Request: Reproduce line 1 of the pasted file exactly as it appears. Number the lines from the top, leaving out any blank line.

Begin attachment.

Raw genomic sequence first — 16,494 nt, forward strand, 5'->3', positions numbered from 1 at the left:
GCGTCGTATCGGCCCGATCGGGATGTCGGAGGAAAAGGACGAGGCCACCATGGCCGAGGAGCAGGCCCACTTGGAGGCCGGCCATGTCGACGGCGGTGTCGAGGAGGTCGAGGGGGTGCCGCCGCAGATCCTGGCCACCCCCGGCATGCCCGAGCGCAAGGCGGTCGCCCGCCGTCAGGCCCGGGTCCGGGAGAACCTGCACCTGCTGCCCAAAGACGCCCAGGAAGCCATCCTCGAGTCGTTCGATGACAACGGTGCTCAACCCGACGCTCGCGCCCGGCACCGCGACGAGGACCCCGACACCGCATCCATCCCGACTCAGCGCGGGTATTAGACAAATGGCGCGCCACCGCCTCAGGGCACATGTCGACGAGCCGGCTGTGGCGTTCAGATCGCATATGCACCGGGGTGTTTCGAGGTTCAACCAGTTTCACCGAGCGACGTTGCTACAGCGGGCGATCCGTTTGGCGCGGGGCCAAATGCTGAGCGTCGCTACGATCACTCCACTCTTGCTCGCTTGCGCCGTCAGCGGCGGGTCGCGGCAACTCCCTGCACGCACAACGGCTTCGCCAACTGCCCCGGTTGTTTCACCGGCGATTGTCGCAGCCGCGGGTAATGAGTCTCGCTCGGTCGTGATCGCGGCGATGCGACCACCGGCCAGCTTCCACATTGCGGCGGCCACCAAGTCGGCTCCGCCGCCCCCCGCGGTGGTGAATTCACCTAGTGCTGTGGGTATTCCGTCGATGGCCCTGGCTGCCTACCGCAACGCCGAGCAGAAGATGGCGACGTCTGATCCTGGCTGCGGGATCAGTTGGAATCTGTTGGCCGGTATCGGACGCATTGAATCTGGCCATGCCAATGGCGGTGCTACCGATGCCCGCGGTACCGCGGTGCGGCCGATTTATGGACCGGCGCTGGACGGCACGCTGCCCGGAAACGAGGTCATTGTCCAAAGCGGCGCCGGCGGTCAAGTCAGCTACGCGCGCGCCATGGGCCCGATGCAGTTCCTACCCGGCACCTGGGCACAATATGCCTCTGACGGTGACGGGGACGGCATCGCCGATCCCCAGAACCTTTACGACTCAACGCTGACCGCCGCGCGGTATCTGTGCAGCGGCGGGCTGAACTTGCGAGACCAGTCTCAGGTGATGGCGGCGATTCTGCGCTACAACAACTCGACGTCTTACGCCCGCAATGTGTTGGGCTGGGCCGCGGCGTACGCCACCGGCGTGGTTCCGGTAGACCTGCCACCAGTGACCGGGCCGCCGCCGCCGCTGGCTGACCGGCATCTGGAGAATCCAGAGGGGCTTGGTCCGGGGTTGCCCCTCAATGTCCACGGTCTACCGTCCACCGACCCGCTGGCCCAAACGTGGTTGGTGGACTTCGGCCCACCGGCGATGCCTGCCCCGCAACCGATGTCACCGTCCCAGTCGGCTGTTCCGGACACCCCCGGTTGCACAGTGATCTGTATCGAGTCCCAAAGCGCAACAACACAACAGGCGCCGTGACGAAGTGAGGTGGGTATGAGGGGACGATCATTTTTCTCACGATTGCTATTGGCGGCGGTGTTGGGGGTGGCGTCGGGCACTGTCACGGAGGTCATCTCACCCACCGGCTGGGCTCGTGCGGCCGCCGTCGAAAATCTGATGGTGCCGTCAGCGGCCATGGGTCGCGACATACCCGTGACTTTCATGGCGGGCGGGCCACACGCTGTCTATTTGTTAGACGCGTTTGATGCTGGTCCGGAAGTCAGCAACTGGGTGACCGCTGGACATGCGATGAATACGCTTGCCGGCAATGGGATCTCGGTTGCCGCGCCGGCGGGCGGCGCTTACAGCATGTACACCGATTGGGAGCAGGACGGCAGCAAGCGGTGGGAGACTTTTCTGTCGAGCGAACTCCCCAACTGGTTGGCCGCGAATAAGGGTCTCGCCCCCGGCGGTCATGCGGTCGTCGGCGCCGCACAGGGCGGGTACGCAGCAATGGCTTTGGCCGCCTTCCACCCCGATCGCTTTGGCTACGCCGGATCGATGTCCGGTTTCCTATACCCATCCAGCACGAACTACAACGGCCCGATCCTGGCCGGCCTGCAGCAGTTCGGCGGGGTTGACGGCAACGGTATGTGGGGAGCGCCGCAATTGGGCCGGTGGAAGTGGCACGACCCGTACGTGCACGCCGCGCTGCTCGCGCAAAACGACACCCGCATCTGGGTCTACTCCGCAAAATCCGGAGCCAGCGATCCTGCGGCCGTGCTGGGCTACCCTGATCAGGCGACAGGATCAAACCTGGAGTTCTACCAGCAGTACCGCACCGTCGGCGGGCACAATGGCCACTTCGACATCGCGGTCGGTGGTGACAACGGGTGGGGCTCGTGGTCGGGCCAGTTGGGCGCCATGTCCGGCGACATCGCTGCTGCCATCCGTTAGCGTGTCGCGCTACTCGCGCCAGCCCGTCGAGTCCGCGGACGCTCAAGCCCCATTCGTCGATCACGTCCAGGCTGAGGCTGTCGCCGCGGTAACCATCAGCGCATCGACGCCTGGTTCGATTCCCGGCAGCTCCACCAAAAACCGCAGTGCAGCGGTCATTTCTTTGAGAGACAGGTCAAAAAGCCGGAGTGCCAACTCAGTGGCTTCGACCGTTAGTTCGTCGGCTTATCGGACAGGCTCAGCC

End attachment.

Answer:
Raw genomic sequence first — 16,494 nt, forward strand, 5'->3', positions numbered from 1 at the left: